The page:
High salt marsh mosquito numbers increase Ross River virus risk
The Top End Health Service is urging people to protect themselves from salt marsh mosquitoes, as they can transmit the Ross River virus (RRV). High mosquito numbers in NT coastal areas are expected to persist from 6 December for around 10 days.
Director of Medical Entomology, Nina Kurucz, said that despite more than 140 hectares of salt marsh mosquito breeding area aerially sprayed in the swamps close to the northern Darwin suburbs extensive ground control in Darwin and Palmerston urban areas, high numbers of these mosquitoes will make their way into the suburbs and rural areas from outside the control areas. Once on the wing, these mosquitoes can fly up to 50km. Further significant rain is also expected to cause subsequent hatches of these mosquitoes over the festive season.
The poor 2018-19 wet season has led to extensive favourable breeding sites available for these mosquitoes, enabling them to lay eggs in areas of moist mud usually not available during normal wet seasons. High tides in late October have already led to record salt marsh mosquito numbers and there will be countless eggs again all hatching simultaneously following inundation by the high November tide.
Due to the humidity, the salt marsh mosquitoes now survive long enough to be able to transmit the RRV, a debilitating disease characterised by painful swollen joints.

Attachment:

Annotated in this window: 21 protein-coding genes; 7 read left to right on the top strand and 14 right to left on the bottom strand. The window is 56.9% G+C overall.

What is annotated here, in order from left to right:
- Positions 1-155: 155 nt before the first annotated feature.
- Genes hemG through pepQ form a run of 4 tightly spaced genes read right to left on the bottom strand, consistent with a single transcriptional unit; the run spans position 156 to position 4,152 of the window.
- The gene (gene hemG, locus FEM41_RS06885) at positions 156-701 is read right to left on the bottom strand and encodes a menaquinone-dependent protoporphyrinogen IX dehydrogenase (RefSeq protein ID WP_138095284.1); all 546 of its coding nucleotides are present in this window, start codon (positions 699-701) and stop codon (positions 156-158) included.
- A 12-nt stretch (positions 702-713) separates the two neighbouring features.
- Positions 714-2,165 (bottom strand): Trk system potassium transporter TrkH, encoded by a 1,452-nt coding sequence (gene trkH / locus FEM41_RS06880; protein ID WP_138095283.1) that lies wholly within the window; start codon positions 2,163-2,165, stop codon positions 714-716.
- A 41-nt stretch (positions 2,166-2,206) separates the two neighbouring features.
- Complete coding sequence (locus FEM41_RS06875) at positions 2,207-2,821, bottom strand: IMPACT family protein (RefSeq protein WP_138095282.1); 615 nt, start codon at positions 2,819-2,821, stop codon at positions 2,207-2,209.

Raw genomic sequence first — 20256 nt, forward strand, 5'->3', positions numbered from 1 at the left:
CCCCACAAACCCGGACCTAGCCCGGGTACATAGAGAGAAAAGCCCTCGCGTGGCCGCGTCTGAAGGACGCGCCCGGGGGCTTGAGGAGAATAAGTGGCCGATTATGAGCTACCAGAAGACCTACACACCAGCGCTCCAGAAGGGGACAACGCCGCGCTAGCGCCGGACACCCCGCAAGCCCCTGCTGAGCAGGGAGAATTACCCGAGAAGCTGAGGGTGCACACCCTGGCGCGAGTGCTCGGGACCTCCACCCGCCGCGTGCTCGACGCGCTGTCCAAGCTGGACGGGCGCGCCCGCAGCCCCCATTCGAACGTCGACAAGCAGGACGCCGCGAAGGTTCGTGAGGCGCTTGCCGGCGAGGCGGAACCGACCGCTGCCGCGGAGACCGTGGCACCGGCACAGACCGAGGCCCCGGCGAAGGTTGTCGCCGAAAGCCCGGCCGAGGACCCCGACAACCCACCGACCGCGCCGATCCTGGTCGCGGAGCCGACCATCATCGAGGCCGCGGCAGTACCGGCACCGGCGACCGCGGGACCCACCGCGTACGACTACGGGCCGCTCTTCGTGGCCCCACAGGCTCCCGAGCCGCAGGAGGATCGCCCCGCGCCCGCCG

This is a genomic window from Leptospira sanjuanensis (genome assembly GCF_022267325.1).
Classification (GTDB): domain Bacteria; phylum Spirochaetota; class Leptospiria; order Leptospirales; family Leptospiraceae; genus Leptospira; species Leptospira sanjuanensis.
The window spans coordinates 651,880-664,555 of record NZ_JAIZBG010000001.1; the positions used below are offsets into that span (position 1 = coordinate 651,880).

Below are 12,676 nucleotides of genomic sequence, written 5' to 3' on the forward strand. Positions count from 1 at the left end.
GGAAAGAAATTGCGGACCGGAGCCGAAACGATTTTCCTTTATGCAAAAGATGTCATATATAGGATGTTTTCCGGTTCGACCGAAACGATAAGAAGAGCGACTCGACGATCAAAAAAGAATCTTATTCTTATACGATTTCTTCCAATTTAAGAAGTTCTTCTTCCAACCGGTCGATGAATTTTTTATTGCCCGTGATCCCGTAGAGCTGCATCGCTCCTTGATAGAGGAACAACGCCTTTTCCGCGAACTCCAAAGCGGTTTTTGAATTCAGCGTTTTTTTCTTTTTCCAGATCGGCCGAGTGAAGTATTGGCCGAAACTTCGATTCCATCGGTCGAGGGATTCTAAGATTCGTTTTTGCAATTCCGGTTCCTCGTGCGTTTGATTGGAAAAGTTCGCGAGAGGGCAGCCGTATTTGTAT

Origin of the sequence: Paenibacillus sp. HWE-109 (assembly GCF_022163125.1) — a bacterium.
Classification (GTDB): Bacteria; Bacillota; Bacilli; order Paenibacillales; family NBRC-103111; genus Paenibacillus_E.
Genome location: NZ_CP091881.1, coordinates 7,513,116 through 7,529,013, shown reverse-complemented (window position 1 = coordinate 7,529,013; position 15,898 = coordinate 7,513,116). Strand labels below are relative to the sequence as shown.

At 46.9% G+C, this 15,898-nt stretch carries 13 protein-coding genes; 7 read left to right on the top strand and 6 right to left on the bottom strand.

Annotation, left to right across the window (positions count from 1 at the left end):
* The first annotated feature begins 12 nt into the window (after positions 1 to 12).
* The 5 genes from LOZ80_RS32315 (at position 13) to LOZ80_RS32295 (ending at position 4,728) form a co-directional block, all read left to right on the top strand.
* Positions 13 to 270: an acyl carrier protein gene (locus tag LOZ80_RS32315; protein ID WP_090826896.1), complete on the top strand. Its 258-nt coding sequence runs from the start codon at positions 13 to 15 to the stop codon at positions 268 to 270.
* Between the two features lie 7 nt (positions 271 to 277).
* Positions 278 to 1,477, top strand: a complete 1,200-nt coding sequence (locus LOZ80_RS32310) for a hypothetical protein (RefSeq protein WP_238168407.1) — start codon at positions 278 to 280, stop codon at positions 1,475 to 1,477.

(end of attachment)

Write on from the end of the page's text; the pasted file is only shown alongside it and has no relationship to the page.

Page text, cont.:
“This means people need to take precautions to avoid being bitten and avoid getting the virus,” Ms Kurucz said.
NT residents are also encouraged to empty out all water holding containers including pot plant drip trays, tyres, buckets in their backyards, as mosquitoes breeding in those places can also transmit the RRV.
To avoid being bitten Top Enders are advised to:
- avoid locations near coastal swamps and mangrove areas
- use mosquito-proof accommodation and camping facilities at night
- wear light-coloured clothing with long sleeves, long trousers and socks, especially between dusk and dawn in areas where mosquito bites are likely
- use a protective repellent containing 20 per cent DEET or Picaridin as a supplement to protective clothing, with creams providing best protection
- use mosquito coils, mosquito lanterns, and barrier sprays in patio and outdoor areas near houses
- ensure children and animals are adequately protected against mosquito bites.
A salt marsh mosquito pest calendar is available on the Medical Entomology website https://nt.gov.au/wellbeing/emergencies-injuries-and-accidents/bites-and-stings/insects-of-medical-importance